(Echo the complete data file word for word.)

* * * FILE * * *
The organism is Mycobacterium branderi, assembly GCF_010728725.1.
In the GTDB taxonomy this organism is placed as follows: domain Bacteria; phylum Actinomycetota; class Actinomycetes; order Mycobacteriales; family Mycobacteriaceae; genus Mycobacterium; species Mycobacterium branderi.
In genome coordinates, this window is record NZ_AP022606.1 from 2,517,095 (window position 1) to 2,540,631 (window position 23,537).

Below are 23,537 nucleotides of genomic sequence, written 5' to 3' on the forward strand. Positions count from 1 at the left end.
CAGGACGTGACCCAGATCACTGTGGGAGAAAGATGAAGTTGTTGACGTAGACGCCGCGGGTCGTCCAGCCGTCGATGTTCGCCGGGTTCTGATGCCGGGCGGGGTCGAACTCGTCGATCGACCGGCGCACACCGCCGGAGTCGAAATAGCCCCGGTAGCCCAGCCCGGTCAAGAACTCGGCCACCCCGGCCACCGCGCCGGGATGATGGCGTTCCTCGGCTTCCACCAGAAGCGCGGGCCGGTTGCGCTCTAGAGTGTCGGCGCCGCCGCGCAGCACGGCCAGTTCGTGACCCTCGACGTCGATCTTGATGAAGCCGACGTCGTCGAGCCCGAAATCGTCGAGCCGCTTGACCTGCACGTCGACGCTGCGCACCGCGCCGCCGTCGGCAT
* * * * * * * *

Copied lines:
The organism is Mycobacterium branderi, assembly GCF_010728725.1.
In the GTDB taxonomy this organism is placed as follows: domain Bacteria; phylum Actinomycetota; class Actinomycetes; order Mycobacteriales; family Mycobacteriaceae; genus Mycobacterium; species Mycobacterium branderi.
In genome coordinates, this window is record NZ_AP022606.1 from 2,517,095 (window position 1) to 2,540,631 (window position 23,537).

Below are 23,537 nucleotides of genomic sequence, written 5' to 3' on the forward strand. Positions count from 1 at the left end.
CAGGACGTGACCCAGATCACTGTGGGAGAAAGATGAAGTTGTTGACGTAGACGCCGCGGGTCGTCCAGCCGTCGATGTTCGCCGGGTTCTGATGCCGGGCGGGGTCGAACTCGTCGATCGACCGGCGCACACCGCCGGAGTCGAAATAGCCCCGGTAGCCCAGCCCGGTCAAGAACTCGGCCACCCCGGCCACCGCGCCGGGATGATGGCGTTCCTCGGCTTCCACCAGAAGCGCGGGCCGGTTGCGCTCTAGAGTGTCGGCGCCGCCGCGCAGCACGGCCAGTTCGTGACCCTCGACGTCGATCTTGATGAAGCCGACGTCGTCGAGCCCGAAATCGTCGAGCCGCTTGACCTGCACGTCGACGCTGCGCACCGCGCCGCCGTCGGCAT